Archaeologists discover more evidence that confirms the Bible
Many people think of ancient slings as not much more than toys. However, the Bible tells us that a young shepherd named David killed the giant Philistine, Goliath, with a very accurately slung stone (1 Samuel 17:40, 49). The Bible states that the Israelites used slings as weapons of war (2 Kings 3:25).
Not naturally rounded, they all have evidence of being shaped by man. These stones don't talk, but they do tell tales about the people who once lived there.
Archaeologists are finding evidence that confirms these biblical stories. Slingstones were important weapons in an ancient army's arsenal.
At one excavation site in Israel, 10 miles north of Jerusalem, slingstones have been found in almost every area of the dig. Interestingly, the site is located in the territory given to the tribe of Benjamin. This tribe was known for an elite corps of slingers (Judges 20:15-16; 1 Chronicles 12:2), many of whom were left-handed slingers. 700 of them could each “sling a stone at a hair and not miss.”
“After three seasons of excavation, we have found nearly three dozen slingstones. Most are roughly round and slightly over two inches in diameter, from the size of a billiard ball to a tennis ball.”
--archaeologist Dr. Bryant Wood (Associates for Biblical Research)
It is unclear when men first started slinging stones instead of throwing them. Yet, once known, it did not take long to learn that stones could be slung faster, farther, and more accurately, than they could be thrown. Early slingers also found smoother, rounded, stones were far more effective than any other shape.
Ancient hand slings generally consisted of a single long strip of leather or woven wool, with a central “pocket” for the stone. The longer the sling, the greater its range. Long-range slings were about 3 feet long (0.9 meters).
“Slingers are often visualized as releasing overhead, yet the best way to utilize a sling is by an underhand motion, like a softball pitcher,” said archaeologist Grace Kellner. “Elaborate wind-ups were wasted motion. One windup, like a good softball pitcher, was sufficient.”
Before development of the modern compound bow, ancient slingers were as effective as archers and served as an important part of any military force.
Surprisingly, a good slinger hurled a stone as far and accurately as a good archer. Roman military texts recommended archery target practice at about 200 yards (183 meters). Slingers are known to hurl their projectiles even farther, as much as 440 yards (402 meters) (a quarter of a mile / 0.40 km).
As for accuracy, one ancient writer noted that the best slingers “would wound not merely the heads of their enemies, but any part of the face at which they might have aimed.” Experiments demonstrate that missiles leave a sling in excess of 60 miles per hour (97 km/h).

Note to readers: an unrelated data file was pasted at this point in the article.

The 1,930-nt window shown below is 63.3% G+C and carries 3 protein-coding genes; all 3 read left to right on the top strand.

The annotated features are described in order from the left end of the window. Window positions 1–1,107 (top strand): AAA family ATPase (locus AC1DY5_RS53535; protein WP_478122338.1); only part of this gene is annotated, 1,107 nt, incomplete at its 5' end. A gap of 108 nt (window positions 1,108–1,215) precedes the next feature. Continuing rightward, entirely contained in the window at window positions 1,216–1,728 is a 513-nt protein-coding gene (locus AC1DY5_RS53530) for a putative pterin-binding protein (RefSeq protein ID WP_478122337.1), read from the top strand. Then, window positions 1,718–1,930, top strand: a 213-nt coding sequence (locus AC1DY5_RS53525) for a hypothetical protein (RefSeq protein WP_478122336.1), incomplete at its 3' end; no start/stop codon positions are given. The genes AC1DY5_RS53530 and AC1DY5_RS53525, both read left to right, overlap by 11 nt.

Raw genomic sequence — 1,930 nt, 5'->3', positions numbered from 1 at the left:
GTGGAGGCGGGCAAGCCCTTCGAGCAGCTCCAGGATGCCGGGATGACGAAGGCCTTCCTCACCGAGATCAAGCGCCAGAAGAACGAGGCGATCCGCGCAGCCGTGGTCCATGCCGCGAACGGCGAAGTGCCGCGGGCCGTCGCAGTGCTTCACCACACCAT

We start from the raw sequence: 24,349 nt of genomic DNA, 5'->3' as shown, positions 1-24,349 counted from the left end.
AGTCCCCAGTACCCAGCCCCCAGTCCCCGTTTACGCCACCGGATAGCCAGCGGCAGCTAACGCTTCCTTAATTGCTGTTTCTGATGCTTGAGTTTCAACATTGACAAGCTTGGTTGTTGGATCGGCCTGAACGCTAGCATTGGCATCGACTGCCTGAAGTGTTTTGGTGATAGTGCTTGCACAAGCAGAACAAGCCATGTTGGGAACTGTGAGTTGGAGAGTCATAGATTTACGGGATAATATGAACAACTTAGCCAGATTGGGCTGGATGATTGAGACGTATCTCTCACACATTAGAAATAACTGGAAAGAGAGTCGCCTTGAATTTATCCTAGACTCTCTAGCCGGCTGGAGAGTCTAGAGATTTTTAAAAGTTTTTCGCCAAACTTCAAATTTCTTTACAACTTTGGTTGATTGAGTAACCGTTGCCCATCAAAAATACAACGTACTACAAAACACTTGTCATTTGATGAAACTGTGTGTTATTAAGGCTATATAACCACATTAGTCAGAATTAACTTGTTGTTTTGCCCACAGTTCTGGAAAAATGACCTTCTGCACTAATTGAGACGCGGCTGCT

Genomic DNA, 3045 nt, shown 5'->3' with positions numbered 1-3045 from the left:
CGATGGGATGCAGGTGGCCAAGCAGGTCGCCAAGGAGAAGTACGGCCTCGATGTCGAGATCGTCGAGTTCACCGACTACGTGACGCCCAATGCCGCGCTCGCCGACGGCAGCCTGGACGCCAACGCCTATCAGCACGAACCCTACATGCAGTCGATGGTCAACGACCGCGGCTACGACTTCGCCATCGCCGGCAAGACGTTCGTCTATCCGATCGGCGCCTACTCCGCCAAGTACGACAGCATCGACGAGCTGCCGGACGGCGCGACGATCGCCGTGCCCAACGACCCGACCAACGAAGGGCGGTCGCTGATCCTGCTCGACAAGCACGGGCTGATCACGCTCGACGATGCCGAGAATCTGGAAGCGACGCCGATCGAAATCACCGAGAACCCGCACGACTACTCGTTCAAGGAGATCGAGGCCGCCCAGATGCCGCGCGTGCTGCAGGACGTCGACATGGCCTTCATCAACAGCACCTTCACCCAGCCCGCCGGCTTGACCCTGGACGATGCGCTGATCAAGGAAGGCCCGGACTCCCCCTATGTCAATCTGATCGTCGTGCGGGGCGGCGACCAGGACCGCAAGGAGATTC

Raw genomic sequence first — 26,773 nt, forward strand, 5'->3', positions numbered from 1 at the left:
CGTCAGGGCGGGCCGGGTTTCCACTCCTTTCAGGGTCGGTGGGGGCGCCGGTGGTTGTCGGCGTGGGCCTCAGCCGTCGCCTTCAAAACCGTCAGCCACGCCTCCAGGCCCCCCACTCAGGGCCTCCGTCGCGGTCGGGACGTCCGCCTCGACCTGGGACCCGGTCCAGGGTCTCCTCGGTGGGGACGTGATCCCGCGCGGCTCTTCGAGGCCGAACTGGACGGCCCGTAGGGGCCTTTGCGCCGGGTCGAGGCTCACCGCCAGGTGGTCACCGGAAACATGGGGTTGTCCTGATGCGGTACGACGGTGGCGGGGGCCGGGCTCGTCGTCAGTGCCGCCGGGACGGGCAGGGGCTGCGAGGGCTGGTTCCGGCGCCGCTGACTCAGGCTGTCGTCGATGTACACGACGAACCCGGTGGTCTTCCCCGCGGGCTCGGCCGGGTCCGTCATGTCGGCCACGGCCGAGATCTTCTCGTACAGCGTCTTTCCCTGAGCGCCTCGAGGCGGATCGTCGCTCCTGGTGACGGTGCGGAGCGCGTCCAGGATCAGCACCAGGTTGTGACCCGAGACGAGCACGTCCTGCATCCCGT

One Roman writer noted that opponents in leather armor were in far greater danger from sling missiles than arrows. Even if the stone did not penetrate the armor, it was capable of inflicting a fatal internal injury.
Unarmored bodies were easily penetrated by sling stones. An ancient medical book included instructions for removing lead and stone sling missiles from the bodies of wounded soldiers.
While typical slingstones used by the Greek and Roman armies were the size of golf balls, different cultures liked different sizes. In fact, at some ancient Greek and Roman battle sites, archaeologists believe they can differentiate which slingstones were standard equipment for which army.
During all periods, it was important for an army's projectiles to be uniform in size and weight. Otherwise, a slinger would need to compensate with each toss. Each army standardized the size and shape for maximum accuracy, speed and distance.
Many slingstones from the Greek and Roman periods were not stone. Sun-dried pottery and lead both produced small, heavy balls. Lead balls were often manufactured with inscriptions on their surface. Government-issued Greek and Roman munitions were frequently inscribed with the name of the slinger's military formation or commanding general. Other inscriptions were more creative. “Take this,” “Ouch,” and even “For Pompey's backside,” added insult to injury.
Author: Gary Byers (Associates for Biblical Research). Editor: Paul S. Taylor, Films for Christ. Text copyright © 1998, 2002, Associates for Biblical Research, All Rights Reserved—except as noted on attached “Usage and Copyright” page that grants ChristianAnswers.Net users generous rights for putting this page to work in their homes, personal witnessing, churches and schools.